DALTON, Ga. -- Kelly Loeffler is not just a U.S. senator and a successful businesswoman. She is also one of the social doyennes of Buckhead, the Atlanta neighborhood of the wealthy and aspiring rich, where she has often thrown open the gates of her $10.5 million European-style manse, known as Descante, for charity fundraisers.
The role requires maintaining a certain unruffled poise. So it was impossible to know what Loeffler was thinking as she rolled up to a brewpub in Dalton, Georgia, in late August for a campaign event and was greeted by Marjorie Taylor Greene, a fellow Republican who had just won a House primary after promoting the QAnon conspiracy theory and making offensive remarks about Black people, Jews and Muslims.
Loeffler and Greene exchanged pleasant chitchat near the front door. Later, Loeffler, who was appointed to her seat last year and must win an upcoming special election to keep it, grabbed a microphone and talked about finishing the wall on the Mexican border, the "fake news" that would never intimidate her and the "dangerous Marxist movement called the Black Lives Matter political organization."
A reporter asked Loeffler whether she supported Greene, and whether she denounced QAnon.
"Marjorie is fighting to defeat socialism; that's what I'm focused on," Loeffler said, adding, "I just thank her for coming out."
It is a long way from hosting soirees at Descante to joining forces with a right-wing conspiracy theorist at a beer hall. But it is a journey that Loeffler has undertaken in earnest as she seeks to conform to the tastes of Donald Trump's Republican Party -- just one of the many establishment Republicans who have embraced Trumpism in recent years.
For Loeffler, a political newcomer, the journey has meant breaking with old allies, picking new fights and struggling to explain away a life before politics when she occasionally gave money to Democrats, like former Sen. Tom Harkin of Iowa, and rubbed elbows with Stacey Abrams, the Democrat who ran for Georgia governor in 2018. And her harsh criticism of the Black Lives Matter movement has run afoul of a long-standing convention in her adopted hometown, sometimes referred to as the Atlanta Way, in which the white corporate class has cultivated a level of solidarity with the city's African American leaders and civil rights movement.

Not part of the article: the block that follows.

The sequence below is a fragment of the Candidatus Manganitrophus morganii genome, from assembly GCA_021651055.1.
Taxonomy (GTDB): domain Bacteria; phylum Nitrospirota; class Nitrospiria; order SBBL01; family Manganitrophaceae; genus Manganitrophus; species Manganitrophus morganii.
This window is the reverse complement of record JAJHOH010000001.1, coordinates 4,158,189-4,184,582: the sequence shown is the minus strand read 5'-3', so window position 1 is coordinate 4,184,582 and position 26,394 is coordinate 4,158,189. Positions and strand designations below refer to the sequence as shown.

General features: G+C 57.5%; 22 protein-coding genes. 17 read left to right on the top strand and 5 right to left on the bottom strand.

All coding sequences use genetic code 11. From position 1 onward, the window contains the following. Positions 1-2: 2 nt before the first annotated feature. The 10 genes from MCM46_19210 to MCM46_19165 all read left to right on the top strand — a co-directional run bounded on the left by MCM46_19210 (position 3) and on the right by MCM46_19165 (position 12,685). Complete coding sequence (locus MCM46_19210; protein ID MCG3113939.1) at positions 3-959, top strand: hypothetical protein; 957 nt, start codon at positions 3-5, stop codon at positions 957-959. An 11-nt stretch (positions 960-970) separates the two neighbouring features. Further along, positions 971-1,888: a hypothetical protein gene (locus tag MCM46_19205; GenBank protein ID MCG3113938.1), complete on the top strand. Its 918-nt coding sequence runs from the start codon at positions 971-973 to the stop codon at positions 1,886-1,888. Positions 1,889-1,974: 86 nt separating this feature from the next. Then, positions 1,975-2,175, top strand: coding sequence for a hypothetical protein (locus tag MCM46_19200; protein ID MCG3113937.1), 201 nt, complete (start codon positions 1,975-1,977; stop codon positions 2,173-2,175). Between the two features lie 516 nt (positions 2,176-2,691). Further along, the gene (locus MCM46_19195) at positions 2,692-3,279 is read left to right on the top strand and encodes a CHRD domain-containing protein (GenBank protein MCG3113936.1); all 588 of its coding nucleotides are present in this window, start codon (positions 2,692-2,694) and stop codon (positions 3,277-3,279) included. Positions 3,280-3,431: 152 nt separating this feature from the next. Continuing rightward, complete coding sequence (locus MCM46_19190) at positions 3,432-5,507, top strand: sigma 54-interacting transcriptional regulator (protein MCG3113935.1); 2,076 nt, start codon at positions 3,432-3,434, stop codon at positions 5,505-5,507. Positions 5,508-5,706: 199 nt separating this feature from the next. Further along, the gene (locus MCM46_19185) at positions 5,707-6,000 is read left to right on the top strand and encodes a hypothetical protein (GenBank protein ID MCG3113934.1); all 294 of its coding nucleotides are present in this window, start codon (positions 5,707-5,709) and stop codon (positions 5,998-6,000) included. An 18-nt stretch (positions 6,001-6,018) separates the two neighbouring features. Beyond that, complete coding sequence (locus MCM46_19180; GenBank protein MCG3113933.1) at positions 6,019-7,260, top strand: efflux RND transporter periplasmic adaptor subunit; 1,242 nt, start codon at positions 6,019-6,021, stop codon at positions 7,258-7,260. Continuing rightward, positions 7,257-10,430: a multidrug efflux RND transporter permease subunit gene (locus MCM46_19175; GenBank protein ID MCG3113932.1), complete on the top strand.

In and around Buckhead, a version of the same question has been discreetly raised among some members of the senator's social circle: What happened to Kelly Loeffler?
In December, Gov. Brian Kemp, a Republican, named Loeffler, 49, to replace Sen. Johnny Isakson, who had resigned for health reasons. Her appointment was widely interpreted as an effort to make the Georgia Republican Party more palatable to middle-class moderates, especially educated women in the Atlanta suburbs who have been abandoning the party in the Trump era.
The appointment is short; Loeffler has to defend her seat in a special election Nov. 3. As the incumbent carrying the governor's blessing, however, she seemed to have an edge on opponents.
But Trump had made it known that he wanted Kemp to appoint Rep. Doug Collins, a hard-charging conservative who defended Trump at his impeachment. Soon Collins, too, jumped in the race.
The special election will not be preceded by primaries. Rather, it will be a free-for-all pitting the Republican candidates against a number of Democrats, including the Rev. Raphael Warnock, who pastors the Atlanta church once led by Martin Luther King Jr., and Matt Lieberman, the son of former Sen. Joe Lieberman of Connecticut.
If no candidate earns a majority of the votes, the top two vote-getters will face off in a January runoff, which has set up a primary-like atmosphere for Loeffler and Collins, with each trying to out-conservative the other, and Loeffler cultivating a new image as a right-wing firebrand.
The change in Loeffler's public persona has been striking. She is married to Jeffrey C. Sprecher, chairman of the New York Stock Exchange. As a spokesperson for Intercontinental Exchange, the commodities and financial exchange company Sprecher founded in 2000, her name appeared regularly on business-wire news releases. In 2011, when she became a co-owner of the Atlanta Dream, the city's WNBA franchise, she was praised, in local news stories, for supporting women's athletics.
The couple's names appeared on lists of charity donors, their photos on websites from fundraising galas. In 2011, they planned an event for Mitt Romney, the 2012 Republican presidential candidate, who has since become a villain among Trump supporters for voting to convict the president during his Senate impeachment trial. (Loeffler was also named, in 2012, to Romney's Georgia finance team.)
That was then. On Sept. 19, Loeffler posted on Twitter that she had just been in Ringgold, Georgia, with Greene at a rally with "Patriotic Georgians." One photo she posted showed the two women in the presence of camouflage-wearing members of the Georgia III% Martyrs, a far-right militia group, one of whom was carrying a military-style rifle.
But Collins, 54, may prove difficult to out-conservative. The son of a state trooper who hails from the northeast Georgia city of Gainesville, he has an A-plus rating from the National Rifle Association and a master's in divinity from a Baptist seminary. In recent months, he became a hero among Trump supporters, including Fox News host Sean Hannity, for his spirited defense of the president during his impeachment proceedings.
Loeffler's run-to-the-right strategy appears to be working so far: A poll conducted in mid-September by The New York Times and Siena College showed her ahead of the pack of candidates, with 23% support. The poll showed Collins with 19% support, tied with Warnock, while 27% of respondents said they were undecided.